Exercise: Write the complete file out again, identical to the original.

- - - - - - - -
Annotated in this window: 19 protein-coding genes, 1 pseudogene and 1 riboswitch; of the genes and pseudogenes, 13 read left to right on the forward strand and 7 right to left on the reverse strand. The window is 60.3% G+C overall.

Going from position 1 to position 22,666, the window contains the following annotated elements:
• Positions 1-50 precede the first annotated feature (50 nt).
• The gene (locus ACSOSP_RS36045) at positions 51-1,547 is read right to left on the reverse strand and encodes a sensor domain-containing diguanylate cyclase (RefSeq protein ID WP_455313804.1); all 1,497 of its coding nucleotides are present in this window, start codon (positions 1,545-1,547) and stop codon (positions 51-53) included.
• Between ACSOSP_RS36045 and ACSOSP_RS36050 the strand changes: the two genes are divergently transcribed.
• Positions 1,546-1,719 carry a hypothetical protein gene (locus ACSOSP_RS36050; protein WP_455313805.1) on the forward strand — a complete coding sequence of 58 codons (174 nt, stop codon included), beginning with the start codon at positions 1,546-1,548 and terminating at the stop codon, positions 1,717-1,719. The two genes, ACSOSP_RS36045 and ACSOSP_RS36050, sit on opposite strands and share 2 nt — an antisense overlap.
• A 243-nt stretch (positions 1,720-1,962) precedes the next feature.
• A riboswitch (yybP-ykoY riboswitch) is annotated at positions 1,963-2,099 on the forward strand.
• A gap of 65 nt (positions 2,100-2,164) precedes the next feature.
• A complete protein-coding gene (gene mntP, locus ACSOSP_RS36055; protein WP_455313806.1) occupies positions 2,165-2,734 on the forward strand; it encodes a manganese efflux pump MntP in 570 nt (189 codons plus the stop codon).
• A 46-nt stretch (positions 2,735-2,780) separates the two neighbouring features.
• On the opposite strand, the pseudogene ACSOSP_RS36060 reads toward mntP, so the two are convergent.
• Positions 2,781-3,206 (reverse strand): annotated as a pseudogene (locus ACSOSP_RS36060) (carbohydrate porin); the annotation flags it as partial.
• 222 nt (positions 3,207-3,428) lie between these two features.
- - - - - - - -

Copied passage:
Annotated in this window: 19 protein-coding genes, 1 pseudogene and 1 riboswitch; of the genes and pseudogenes, 13 read left to right on the forward strand and 7 right to left on the reverse strand. The window is 60.3% G+C overall.

Going from position 1 to position 22,666, the window contains the following annotated elements:
• Positions 1-50 precede the first annotated feature (50 nt).
• The gene (locus ACSOSP_RS36045) at positions 51-1,547 is read right to left on the reverse strand and encodes a sensor domain-containing diguanylate cyclase (RefSeq protein ID WP_455313804.1); all 1,497 of its coding nucleotides are present in this window, start codon (positions 1,545-1,547) and stop codon (positions 51-53) included.
• Between ACSOSP_RS36045 and ACSOSP_RS36050 the strand changes: the two genes are divergently transcribed.
• Positions 1,546-1,719 carry a hypothetical protein gene (locus ACSOSP_RS36050; protein WP_455313805.1) on the forward strand — a complete coding sequence of 58 codons (174 nt, stop codon included), beginning with the start codon at positions 1,546-1,548 and terminating at the stop codon, positions 1,717-1,719. The two genes, ACSOSP_RS36045 and ACSOSP_RS36050, sit on opposite strands and share 2 nt — an antisense overlap.
• A 243-nt stretch (positions 1,720-1,962) precedes the next feature.
• A riboswitch (yybP-ykoY riboswitch) is annotated at positions 1,963-2,099 on the forward strand.
• A gap of 65 nt (positions 2,100-2,164) precedes the next feature.
• A complete protein-coding gene (gene mntP, locus ACSOSP_RS36055; protein WP_455313806.1) occupies positions 2,165-2,734 on the forward strand; it encodes a manganese efflux pump MntP in 570 nt (189 codons plus the stop codon).
• A 46-nt stretch (positions 2,735-2,780) separates the two neighbouring features.
• On the opposite strand, the pseudogene ACSOSP_RS36060 reads toward mntP, so the two are convergent.
• Positions 2,781-3,206 (reverse strand): annotated as a pseudogene (locus ACSOSP_RS36060) (carbohydrate porin); the annotation flags it as partial.
• 222 nt (positions 3,207-3,428) lie between these two features.